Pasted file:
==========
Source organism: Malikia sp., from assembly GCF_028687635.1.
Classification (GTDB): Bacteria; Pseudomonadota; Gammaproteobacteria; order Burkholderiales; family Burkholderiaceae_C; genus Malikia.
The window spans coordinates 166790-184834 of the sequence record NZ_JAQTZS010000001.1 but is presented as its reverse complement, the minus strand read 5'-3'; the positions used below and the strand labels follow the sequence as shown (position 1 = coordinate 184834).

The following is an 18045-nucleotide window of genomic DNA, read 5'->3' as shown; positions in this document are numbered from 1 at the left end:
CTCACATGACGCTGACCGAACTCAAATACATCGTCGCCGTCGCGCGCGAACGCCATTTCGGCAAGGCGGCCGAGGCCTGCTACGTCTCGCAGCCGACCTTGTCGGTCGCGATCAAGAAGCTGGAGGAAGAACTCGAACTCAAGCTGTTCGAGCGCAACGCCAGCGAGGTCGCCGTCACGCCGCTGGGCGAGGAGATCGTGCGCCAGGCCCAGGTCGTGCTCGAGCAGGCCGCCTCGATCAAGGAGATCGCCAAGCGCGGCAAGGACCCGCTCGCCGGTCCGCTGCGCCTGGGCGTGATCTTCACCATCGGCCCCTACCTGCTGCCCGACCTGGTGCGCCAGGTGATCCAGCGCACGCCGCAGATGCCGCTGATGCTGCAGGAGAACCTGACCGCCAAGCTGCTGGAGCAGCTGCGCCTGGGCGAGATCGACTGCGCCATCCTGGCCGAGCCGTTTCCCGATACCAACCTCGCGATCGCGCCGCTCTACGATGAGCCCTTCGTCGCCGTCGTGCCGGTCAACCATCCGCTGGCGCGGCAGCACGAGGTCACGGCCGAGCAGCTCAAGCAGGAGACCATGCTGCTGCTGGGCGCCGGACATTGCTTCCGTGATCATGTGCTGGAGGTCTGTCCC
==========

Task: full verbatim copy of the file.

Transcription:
Source organism: Malikia sp., from assembly GCF_028687635.1.
Classification (GTDB): Bacteria; Pseudomonadota; Gammaproteobacteria; order Burkholderiales; family Burkholderiaceae_C; genus Malikia.
The window spans coordinates 166790-184834 of the sequence record NZ_JAQTZS010000001.1 but is presented as its reverse complement, the minus strand read 5'-3'; the positions used below and the strand labels follow the sequence as shown (position 1 = coordinate 184834).

The following is an 18045-nucleotide window of genomic DNA, read 5'->3' as shown; positions in this document are numbered from 1 at the left end:
CTCACATGACGCTGACCGAACTCAAATACATCGTCGCCGTCGCGCGCGAACGCCATTTCGGCAAGGCGGCCGAGGCCTGCTACGTCTCGCAGCCGACCTTGTCGGTCGCGATCAAGAAGCTGGAGGAAGAACTCGAACTCAAGCTGTTCGAGCGCAACGCCAGCGAGGTCGCCGTCACGCCGCTGGGCGAGGAGATCGTGCGCCAGGCCCAGGTCGTGCTCGAGCAGGCCGCCTCGATCAAGGAGATCGCCAAGCGCGGCAAGGACCCGCTCGCCGGTCCGCTGCGCCTGGGCGTGATCTTCACCATCGGCCCCTACCTGCTGCCCGACCTGGTGCGCCAGGTGATCCAGCGCACGCCGCAGATGCCGCTGATGCTGCAGGAGAACCTGACCGCCAAGCTGCTGGAGCAGCTGCGCCTGGGCGAGATCGACTGCGCCATCCTGGCCGAGCCGTTTCCCGATACCAACCTCGCGATCGCGCCGCTCTACGATGAGCCCTTCGTCGCCGTCGTGCCGGTCAACCATCCGCTGGCGCGGCAGCACGAGGTCACGGCCGAGCAGCTCAAGCAGGAGACCATGCTGCTGCTGGGCGCCGGACATTGCTTCCGTGATCATGTGCTGGAGGTCTGTCCC